Then there are a host of “good” congeners, esters being a class of them. These are clearly desirable attributes, adding the flavours, aromas and tastes that our we can sense, such as the scents of wood, smoke, grass, cinnamon and citrus fruits.
Clear liquors (gin, vodka, tequila etc.) have fewer congeners, while dark liquors like whisky contain more. Getting rid of harmful congeners while retaining some of the neutral, flavour-enhancing ones, is the trick.
How is Distillation carried out to Separate out the Various Compounds?
The first distillate, when it comes out, is relatively high in noxious odours and harmful impurities, which is why Scotch whisky, by law, is at least twice distilled.
Making “Head” and “Tail” out of It – The Foreshot, Feint and Middle Cut
As the evaporated liquid condenses and is deposited in the next still during distillation, the focus is on choosing liquids rich in compounds that are produced at the right temperature.
Distillers will reject (a) the “Foreshot” or “Head” liquid produced at the very beginning in lower ranges of temperatures, and (b) the “Feint” or “Tail” liquid produced at the end (in the upper range). Choosing the right “cut” is a skill honed with practise by master distillers.
This is possible due to differentiated boiling points of the various compounds.
- Methanol, acetone and ethylacetate are removed at boiling points lower than ethanol (e.g., methanol evaporates at 148.50F). These compounds dominate the foreshot.
- Upper ranges of temperatures yield long-chain alcohols which dominate the feint.
The central “cut”, which contains ethanol and water, but also retains aroma and taste producing compounds that had been produced during fermentation, is the desired output.
Double vs. Triple Distillation – What’s the Difference?
The first distillate produces a relatively weak ethanol content, typically around 8% alcohol by volume (ABV), which is known by “low wine”. Besides the low ABV, there are still substantial trace elements of various congeners that are harmful to humans and contain noxious odours/tastes. This is especially true of dark liquors, which are then subsequently aged for 10+ years, adding more compounds into the mix.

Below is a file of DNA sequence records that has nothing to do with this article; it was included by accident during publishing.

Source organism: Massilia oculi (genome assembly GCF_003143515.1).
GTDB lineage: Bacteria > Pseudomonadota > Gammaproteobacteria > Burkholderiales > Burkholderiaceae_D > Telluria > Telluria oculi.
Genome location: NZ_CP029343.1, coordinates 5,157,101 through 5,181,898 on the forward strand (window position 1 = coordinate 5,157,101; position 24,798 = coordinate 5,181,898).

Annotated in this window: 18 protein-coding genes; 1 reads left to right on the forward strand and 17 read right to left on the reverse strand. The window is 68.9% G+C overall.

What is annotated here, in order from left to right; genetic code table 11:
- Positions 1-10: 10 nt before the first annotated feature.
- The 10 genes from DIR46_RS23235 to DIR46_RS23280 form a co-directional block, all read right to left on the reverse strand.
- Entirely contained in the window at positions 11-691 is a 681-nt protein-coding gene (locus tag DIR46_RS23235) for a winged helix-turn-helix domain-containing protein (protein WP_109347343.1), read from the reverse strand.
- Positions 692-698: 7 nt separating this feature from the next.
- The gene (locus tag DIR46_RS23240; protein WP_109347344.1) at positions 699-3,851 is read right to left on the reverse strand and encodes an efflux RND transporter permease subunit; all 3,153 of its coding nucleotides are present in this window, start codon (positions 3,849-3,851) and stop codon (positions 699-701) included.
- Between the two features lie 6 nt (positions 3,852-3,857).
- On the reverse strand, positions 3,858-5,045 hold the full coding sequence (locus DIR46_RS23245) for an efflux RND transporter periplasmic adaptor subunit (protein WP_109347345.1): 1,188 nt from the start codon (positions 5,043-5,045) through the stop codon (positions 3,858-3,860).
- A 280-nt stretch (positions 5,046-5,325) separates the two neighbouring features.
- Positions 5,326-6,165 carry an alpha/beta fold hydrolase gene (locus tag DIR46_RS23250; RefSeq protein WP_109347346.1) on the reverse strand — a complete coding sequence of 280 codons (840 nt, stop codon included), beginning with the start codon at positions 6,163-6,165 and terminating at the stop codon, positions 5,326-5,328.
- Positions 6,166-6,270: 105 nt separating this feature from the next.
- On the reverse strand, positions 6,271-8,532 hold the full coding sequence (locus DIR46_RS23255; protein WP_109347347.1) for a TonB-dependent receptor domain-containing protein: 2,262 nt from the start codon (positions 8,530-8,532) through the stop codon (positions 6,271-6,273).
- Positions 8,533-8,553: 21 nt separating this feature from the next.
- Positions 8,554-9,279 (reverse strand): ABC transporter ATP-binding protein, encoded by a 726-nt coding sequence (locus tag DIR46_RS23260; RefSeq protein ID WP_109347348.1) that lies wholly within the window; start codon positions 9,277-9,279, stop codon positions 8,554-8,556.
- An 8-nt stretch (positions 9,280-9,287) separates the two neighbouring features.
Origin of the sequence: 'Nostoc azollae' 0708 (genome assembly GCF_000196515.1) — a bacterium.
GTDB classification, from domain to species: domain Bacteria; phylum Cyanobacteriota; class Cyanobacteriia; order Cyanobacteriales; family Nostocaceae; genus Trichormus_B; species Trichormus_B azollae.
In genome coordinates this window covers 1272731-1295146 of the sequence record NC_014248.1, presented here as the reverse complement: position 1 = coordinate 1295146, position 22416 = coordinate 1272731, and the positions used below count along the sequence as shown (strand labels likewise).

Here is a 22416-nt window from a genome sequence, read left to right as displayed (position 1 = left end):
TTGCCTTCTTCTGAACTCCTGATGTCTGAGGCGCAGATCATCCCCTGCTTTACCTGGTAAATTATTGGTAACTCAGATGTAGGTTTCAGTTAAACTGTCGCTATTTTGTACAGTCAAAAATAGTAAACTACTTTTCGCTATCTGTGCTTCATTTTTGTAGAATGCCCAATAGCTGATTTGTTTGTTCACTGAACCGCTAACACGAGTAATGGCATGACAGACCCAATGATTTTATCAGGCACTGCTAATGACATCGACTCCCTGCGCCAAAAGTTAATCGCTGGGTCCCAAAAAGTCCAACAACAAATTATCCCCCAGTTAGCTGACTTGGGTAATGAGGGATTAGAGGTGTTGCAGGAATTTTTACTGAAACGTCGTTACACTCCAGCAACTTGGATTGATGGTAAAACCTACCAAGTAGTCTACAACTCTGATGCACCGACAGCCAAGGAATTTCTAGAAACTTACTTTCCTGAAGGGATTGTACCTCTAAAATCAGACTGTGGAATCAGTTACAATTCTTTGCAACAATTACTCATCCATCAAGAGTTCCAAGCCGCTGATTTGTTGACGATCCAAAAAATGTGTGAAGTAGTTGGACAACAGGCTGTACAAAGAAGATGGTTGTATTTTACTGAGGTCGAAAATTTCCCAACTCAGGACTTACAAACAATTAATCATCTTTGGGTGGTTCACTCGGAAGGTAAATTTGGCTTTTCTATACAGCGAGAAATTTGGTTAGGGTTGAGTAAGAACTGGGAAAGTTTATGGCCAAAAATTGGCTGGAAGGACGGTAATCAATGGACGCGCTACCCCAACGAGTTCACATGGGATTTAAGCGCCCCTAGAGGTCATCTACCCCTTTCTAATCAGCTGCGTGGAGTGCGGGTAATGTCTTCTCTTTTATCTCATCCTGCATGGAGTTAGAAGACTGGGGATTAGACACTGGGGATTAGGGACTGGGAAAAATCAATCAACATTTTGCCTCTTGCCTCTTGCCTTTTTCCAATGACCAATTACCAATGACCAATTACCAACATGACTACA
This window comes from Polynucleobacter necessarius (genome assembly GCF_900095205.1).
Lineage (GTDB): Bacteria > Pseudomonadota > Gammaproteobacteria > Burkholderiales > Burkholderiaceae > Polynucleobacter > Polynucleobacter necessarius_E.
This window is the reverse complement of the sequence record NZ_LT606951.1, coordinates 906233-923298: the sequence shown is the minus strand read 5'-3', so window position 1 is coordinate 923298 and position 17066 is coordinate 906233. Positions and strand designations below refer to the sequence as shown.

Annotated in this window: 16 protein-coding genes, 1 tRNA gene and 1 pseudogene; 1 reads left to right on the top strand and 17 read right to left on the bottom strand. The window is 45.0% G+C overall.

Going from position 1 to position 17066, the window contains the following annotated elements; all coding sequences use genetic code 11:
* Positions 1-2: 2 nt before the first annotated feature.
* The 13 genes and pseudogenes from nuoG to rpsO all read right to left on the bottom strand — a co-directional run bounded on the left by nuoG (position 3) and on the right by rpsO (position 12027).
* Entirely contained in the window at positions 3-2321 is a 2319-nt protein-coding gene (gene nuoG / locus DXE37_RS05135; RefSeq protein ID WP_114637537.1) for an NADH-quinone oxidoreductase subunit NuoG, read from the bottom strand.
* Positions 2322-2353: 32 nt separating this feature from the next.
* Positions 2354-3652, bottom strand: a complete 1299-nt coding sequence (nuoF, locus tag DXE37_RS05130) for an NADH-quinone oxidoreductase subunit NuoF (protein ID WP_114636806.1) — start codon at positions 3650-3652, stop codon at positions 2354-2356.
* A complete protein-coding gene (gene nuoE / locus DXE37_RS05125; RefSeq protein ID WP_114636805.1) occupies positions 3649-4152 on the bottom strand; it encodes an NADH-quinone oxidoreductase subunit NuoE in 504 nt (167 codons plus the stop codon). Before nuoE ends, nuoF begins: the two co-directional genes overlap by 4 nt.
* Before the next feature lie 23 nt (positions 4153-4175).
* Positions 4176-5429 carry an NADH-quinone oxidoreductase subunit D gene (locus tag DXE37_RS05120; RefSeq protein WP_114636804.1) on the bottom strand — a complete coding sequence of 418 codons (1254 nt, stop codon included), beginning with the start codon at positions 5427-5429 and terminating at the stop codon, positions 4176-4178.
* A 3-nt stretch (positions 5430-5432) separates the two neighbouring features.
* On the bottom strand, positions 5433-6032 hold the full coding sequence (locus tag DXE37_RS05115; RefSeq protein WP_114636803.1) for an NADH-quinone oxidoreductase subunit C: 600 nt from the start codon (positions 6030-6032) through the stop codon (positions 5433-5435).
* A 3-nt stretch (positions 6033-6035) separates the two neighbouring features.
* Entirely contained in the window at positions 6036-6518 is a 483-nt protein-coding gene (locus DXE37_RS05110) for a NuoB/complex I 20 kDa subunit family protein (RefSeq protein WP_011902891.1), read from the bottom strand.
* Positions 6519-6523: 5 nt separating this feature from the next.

The second round of distillation will get rid of harmful impurities. This is one of the reasons why Scotch whisky must be at least double distilled, by law. What about subsequent rounds?
Irish whisky is typically triple-distilled as a matter of course, the theory being that an additional round of distillation in copper stills will make the whisky “smoother”, that is, get rid of the afterburn on the tongue and add more fruity, tangy flavours to the spirit. Vodka can be distilled four or five times – mainly to create a “pure” liquid that does not give you hangovers.
One of my personal favourite triple distilled Irish whiskies is the Jameson 18 as below!
How is Triple Distillation Carried Out?
Without getting enmeshed in details, triple distillation usually means adding a third pot (an exception is noted below) in between the first (wash) still and the final (spirit) still. This middle still, known as the feint still, has a complex process of re-distillation.
Typically, the “weak feint” (about 8% alcohol by volume) is distilled to produce “strong feints” (20%+ ABV), which are passed on the spirit still. However, there is a continuous process of feeding in the foreshots from the top and the weak feint residue back into the feint still continuously, to continue re-purifying the contents while drawing as much ABV as possible in the resulting strong feint.
The spirit still not only receives stronger feint, with fewer impurities, than the average concoction, the typical process would also have them feeding in their own (relatively less) strong feint and foreshots back into the still to be continuously redistilled. This can get the ABV up to levels above 80-82% – and the impurities reduced – by the time he finished spirit goes out to be prepared for casking.
The Case for Double Distillation – Scotches and Bourbons, with Exceptions